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pescador
03-11-2015, 06:23 PM
Any tips on using these?

TIA,
pescador

Yaker
03-11-2015, 08:03 PM
I've used floating jig heads for a few years now.I have used them much like the classic slip rig/ Carolina rig.they can also be used on a bottom bouncer set up,with a bottom walker sinker,allowing the baited floating jig to float on a tag line behind and above the bottom dragging sinker as you slow drift.In my opinion ( not worth much) they work best while fishing just off the bottom,but that's just how I use them the most.

pescador
03-11-2015, 08:55 PM
Thanks for your input yaker, appreciate you taking the time to reply.

pescador

CrappiePappy
03-11-2015, 11:28 PM
I bought some, decades ago .... don't remember ever catching anything, though. The biggest problem I found with them was the hook ... it points DOWN :Doh: ... so anything the jig drags over, it sticks into it.

... cp :kewl

Yaker
03-11-2015, 11:38 PM
Drop shot with them.

Yaker
03-12-2015, 07:30 AM
I use northland gum drop floating jigs frequently,the eyes are nearly centered on the front portion of the jig.I tie them hook turned up,fish have never had a problem eating them.Google " pics of floating jigs" you will see there are several that feature down turned and upturned hooks,good luck,fish on!

CrappiePappy
03-12-2015, 08:11 AM
I use northland gum drop floating jigs frequently,the eyes are nearly centered on the front portion of the jig.I tie them hook turned up,fish have never had a problem eating them.Google " pics of floating jigs" you will see there are several that feature down turned and upturned hooks,good luck,fish on!

Yaker ... no disrespect intended, but ...

I'm not sure ANY floating jig is made to float the hook pointing up. The weight of the hook, from bend to point, almost always insures that the jig will float "hook point down". Pulling it under water with weight would not have any effect on the direction the hook is pointing.

Most all of the floating jigs have the hook coming out the center of the head/body ... but, in order for the head to float a hook pointing "up", the head would have to be all or mostly above the shank & on the same side of the hook as the hook point. And it would have to be a small, light weight hook, even then. The dynamics just don't add up, otherwise. IMHO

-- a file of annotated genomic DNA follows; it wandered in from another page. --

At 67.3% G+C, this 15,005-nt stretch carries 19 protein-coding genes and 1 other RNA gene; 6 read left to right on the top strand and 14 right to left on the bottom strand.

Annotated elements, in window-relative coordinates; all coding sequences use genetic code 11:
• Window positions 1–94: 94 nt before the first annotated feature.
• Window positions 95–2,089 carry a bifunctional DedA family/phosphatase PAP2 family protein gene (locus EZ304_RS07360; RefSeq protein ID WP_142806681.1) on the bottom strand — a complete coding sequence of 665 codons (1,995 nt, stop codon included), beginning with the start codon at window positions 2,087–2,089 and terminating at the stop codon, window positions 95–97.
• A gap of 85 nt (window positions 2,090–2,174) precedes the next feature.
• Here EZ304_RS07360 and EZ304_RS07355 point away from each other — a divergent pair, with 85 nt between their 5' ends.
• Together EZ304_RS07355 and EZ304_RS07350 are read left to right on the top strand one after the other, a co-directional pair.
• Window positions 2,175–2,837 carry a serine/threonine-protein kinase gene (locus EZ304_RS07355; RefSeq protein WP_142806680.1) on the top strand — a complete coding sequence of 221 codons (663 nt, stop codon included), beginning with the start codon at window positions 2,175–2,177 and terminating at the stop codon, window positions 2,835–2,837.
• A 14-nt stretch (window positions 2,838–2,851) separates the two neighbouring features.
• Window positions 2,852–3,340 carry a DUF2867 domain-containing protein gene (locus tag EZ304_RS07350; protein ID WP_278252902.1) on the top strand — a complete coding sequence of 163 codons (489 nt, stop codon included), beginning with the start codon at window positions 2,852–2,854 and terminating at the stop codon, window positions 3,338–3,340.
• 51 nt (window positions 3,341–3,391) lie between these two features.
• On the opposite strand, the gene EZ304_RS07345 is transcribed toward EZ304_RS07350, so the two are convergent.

I reserve the right to be wrong on this, of course. But, I'd sure like to see an actual underwater picture of a floating jig with hook point "up" before I'm convinced. I would certainly be interested in purchasing such a jig, should one prove to be able to do so.


... cp :kewl

Yaker
03-12-2015, 04:03 PM
I guess I never explaind myself well.I wasn't meaning they would float hook up,I only stated the market offers hook up and hook down on floating jigs.I primarily fish mine drop shot style,and have convinced many more fish to commit to them,than jigs I have lost due to snags.
Much like lead head jigs that feature upturned hooks and downturned hooks,they all have their place.I use them to attach a floating nightcrawler,while drop shotting or slow bottom trolling.The colorful jig adds to the allure,but it may not be for everyone,I do,do things odd at times:scratchhead

CrappiePappy
03-12-2015, 05:00 PM
I guess I never explaind myself well.I wasn't meaning they would float hook up,I only stated the market offers hook up and hook down on floating jigs.I primarily fish mine drop shot style,and have convinced many more fish to commit to them,than jigs I have lost due to snags.
Much like lead head jigs that feature upturned hooks and downturned hooks,they all have their place.I use them to attach a floating nightcrawler,while drop shotting or slow bottom trolling.The colorful jig adds to the allure,but it may not be for everyone,I do,do things odd at times:scratchhead